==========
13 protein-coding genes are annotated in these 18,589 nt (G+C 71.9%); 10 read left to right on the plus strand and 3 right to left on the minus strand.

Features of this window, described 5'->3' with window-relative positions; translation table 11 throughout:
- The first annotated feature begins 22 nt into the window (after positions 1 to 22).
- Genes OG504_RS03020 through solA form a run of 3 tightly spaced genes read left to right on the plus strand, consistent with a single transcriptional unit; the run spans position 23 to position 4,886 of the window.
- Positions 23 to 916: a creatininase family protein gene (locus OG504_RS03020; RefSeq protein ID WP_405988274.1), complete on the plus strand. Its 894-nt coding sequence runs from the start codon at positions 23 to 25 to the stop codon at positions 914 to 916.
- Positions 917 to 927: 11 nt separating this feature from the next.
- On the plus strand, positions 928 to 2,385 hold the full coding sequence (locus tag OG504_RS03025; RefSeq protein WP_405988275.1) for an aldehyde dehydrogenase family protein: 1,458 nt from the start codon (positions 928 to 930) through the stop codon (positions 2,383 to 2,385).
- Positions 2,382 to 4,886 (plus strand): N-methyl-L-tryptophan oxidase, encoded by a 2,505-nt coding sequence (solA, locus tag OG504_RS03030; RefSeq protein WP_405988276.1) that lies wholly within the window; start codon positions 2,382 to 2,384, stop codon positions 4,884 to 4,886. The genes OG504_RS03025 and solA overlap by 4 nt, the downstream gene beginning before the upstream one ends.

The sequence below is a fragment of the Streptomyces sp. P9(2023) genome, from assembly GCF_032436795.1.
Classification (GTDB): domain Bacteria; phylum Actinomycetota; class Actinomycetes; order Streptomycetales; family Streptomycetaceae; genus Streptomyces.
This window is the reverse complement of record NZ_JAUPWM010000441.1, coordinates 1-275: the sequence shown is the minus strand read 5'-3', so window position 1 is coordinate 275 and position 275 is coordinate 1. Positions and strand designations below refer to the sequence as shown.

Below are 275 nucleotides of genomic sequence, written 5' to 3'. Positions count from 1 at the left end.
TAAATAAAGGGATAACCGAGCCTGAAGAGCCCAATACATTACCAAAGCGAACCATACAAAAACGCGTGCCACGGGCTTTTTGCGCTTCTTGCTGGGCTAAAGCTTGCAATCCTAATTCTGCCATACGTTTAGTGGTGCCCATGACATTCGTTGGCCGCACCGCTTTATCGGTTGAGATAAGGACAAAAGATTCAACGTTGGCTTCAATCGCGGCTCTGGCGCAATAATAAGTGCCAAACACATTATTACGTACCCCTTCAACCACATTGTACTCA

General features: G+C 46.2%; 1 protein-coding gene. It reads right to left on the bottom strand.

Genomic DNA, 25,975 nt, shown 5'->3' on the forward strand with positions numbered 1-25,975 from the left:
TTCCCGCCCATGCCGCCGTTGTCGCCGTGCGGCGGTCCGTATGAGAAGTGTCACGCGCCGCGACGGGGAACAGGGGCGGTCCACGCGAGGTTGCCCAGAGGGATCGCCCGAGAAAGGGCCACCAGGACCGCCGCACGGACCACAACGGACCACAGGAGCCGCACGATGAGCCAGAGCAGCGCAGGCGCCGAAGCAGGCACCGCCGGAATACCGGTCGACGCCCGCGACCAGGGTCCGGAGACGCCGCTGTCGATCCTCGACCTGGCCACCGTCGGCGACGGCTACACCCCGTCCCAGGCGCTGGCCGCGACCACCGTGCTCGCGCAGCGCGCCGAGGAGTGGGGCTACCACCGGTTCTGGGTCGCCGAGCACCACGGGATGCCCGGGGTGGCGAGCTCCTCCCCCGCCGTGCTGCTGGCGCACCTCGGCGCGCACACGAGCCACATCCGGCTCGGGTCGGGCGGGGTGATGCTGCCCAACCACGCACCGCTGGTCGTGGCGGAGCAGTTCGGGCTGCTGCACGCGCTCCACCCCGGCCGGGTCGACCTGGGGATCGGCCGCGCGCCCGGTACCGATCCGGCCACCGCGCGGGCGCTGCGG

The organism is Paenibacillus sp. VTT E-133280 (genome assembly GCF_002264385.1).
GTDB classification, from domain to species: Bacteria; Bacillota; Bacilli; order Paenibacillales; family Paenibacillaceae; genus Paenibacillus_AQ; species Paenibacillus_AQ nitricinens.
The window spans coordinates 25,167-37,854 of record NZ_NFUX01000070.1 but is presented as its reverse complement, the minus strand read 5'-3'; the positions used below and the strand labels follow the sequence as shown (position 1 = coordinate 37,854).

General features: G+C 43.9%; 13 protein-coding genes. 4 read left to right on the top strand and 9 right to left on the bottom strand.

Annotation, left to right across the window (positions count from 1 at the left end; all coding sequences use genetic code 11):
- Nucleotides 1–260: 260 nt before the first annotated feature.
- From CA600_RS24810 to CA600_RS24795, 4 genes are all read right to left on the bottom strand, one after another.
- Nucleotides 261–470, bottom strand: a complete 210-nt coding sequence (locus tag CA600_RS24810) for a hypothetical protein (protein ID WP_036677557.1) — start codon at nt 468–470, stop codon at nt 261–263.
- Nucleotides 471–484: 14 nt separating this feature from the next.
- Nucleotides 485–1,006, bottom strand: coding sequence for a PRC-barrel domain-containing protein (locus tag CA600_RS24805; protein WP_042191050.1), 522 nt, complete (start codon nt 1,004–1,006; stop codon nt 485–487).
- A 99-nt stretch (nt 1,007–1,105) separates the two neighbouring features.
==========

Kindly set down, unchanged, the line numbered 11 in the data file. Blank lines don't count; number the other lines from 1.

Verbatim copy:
This window is the reverse complement of record NZ_JAUPWM010000441.1, coordinates 1-275: the sequence shown is the minus strand read 5'-3', so window position 1 is coordinate 275 and position 275 is coordinate 1. Positions and strand designations below refer to the sequence as shown.